I cannot, however, omit here one detail of the cruelties that were practiced upon the first captive tormented after my arrival in this country, who had [Page 73] been brought hither as a prisoner of [73] war. It was the first day of December, which gave us reason to name him, at his Baptism, François, in honor of Saint François Xavier, whose feast we celebrated the next day. This poor wretch on the night of his tortures (for it is essential to employ therein at least one, whole night) was, among others, taken in hand by one of our Barbarians, who, having commanded him to put his hands to the ground, pierced them one after the other with a heated iron, and did not cease raising and lowering them, and sliding them along the iron, until its glow was quenched. It was said that some one else did the same thing to his feet. Nothing more was wanting, except to open his side, to make him in some sort like him whose blood a little while before had been applied to him through Holy Baptism, — that, likewise, did not fail him, for shortly before expiring, it was opened to tear out his heart. If this kind of torture did not serve this poor wretch as a consolation, —in seeing himself in this respect like him whom he knew simply in not being ignorant of him, and only as much as was necessary to experience him as his Savior, —at least it [74] availed with the others, who experienced a special sense of the obligation laid upon us by this good Lord and Master, who, by the wounds that he consented to receive for us, has delivered us from the fires and torments, of which those that our Barbarians exercise upon their captives are only transient shadows and images.

Our Barbarians, —who know the displeasure that we feel at these cruelties, and particularly at their inhumanity in eating the bodies of these poor victims. After their death, — found means, in order to annoy [Page 75] us, of throwing one of the hands of this poor dead man into our cabin, as if giving us our share of the feast. We were surprised to see at our feet this pierced hand; and considering that it was the hand of a Christian, we buried it in our Chapel and prayed to God for the repose of his soul.

One could make a Romance of the adventures of this poor captive. He was of the Agnierhonon Nation, which forms one of the five Nations of the Hiroquois, the one farthest from our Hurons. He left his own country to come to the Hiroquois nations nearer to us, intending to trade some porcelain [75] that he had brought for some beavers. But, when he arrived, instead of doing this for which he had come, he began to gamble and lost all he had brought with him. Ashamed to return home without any other achievement, he decided to remain there for some time; and, a little while afterwards seeing some people from that place who were undertaking a raid into our region, he became one of the party; but, their plans having resulted unsuccessfully, he was one of the captives, and was brought to this village, where he came to the end we have just described.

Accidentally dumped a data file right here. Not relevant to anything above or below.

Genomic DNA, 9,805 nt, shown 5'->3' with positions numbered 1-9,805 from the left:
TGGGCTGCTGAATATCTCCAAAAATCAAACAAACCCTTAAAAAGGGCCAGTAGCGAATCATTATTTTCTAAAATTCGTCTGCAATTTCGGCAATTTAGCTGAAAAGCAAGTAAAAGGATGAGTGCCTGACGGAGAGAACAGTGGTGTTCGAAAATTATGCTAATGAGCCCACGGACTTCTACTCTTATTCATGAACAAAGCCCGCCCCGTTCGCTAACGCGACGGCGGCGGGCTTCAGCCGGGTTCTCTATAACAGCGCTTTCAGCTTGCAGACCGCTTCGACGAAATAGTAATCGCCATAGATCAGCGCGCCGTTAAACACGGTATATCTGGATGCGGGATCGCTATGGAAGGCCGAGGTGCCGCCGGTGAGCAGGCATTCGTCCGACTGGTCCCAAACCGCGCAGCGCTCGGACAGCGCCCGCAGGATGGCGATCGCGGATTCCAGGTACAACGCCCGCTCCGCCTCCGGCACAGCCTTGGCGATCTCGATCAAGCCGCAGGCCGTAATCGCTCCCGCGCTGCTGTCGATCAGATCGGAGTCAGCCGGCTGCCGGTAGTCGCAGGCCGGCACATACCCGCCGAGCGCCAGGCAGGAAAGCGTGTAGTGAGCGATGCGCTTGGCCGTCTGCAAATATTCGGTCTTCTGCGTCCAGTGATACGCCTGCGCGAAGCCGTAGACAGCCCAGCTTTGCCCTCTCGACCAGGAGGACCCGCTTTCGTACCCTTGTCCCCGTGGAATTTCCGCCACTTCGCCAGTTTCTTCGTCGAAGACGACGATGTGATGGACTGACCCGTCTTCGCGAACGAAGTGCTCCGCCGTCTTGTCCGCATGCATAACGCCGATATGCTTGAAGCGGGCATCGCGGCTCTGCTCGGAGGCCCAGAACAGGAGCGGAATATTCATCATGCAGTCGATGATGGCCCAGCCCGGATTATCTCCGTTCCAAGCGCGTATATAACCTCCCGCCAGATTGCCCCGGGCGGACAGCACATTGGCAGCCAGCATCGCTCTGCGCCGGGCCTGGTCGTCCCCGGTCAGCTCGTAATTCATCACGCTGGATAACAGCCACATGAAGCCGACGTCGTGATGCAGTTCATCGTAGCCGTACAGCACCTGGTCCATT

But let us leave these poor captives and come to other kinds of baptism and conversion.

It is not the order of Nature to give the fruits of the earth until after a year spent under the influences of the stars, of the Sky, and of the work of man; but grace does not always adhere to the laws of Nature, and it has pleased God to dispense with them in the establishment of the new Church of this village, where, after six months of labor, has been seen what one could not expect to do elsewhere in several years. In consequence, then, of the instructions, both general [Page 77] and individual, that were given to the inhabitants of this village [76] by the Fathers of this Residence, according to the order mentioned in chapter 2nd, the first of the Catechumens who declared himself convinced, and determined to follow the Call and invitation of the Holy Ghost, and who, consequently, earnestly desired Baptism, was a good old man about 70 years old, named Aochiati.

It did not take long to recognize that he spoke in earnest, what he said, and that he really believed and purposed all that was necessary in order to receive Baptism. And although we therefore had reason to hope that he would not do less than he promised, yet his Savage character forbade us to be hasty in this matter, and to give him satisfaction as soon as he desired it. But-as he had little time before departing for the trade, in which he must pass three months with many dangers to his life —he redoubled his entreaties, praying that this consolation might be given to his soul, which could not otherwise, said he, remain at peace, since after death those who were not baptized went into fires which were never extinguished.